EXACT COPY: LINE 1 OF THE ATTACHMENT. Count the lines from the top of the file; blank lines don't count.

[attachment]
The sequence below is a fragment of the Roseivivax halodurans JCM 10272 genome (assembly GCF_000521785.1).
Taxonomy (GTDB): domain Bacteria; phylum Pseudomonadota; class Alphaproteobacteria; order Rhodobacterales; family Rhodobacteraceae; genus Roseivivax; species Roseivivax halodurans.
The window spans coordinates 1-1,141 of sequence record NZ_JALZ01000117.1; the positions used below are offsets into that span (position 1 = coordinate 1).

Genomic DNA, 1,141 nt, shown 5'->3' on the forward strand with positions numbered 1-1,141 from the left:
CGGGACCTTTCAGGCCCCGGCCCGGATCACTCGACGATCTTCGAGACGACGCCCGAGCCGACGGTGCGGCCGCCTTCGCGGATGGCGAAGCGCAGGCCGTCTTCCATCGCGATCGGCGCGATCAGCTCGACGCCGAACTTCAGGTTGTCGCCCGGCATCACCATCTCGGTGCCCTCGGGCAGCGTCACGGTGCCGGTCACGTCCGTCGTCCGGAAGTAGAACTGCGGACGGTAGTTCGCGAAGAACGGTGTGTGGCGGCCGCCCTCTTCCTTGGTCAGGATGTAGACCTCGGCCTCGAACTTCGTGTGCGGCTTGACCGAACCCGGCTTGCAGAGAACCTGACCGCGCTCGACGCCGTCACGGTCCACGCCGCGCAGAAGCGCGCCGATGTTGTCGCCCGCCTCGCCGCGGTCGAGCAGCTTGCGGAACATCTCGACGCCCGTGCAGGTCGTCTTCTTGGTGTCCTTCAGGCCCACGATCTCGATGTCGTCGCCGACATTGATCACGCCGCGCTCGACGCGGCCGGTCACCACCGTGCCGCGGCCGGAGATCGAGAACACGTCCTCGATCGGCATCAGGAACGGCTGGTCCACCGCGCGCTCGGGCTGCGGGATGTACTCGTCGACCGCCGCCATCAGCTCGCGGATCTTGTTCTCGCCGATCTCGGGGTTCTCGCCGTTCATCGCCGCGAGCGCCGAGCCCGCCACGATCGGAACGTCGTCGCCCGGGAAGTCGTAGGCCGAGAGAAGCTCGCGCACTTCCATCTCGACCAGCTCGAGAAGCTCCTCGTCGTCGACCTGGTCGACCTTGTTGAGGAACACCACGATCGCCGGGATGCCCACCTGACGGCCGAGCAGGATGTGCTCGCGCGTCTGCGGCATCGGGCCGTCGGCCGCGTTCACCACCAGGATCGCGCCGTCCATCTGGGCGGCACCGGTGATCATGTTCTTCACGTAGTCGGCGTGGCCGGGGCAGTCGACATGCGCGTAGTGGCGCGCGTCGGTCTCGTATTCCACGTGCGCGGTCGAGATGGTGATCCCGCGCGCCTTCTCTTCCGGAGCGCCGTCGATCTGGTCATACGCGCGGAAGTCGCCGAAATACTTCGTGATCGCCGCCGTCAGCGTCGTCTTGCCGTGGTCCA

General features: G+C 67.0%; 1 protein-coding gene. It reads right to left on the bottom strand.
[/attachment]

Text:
The sequence below is a fragment of the Roseivivax halodurans JCM 10272 genome (assembly GCF_000521785.1).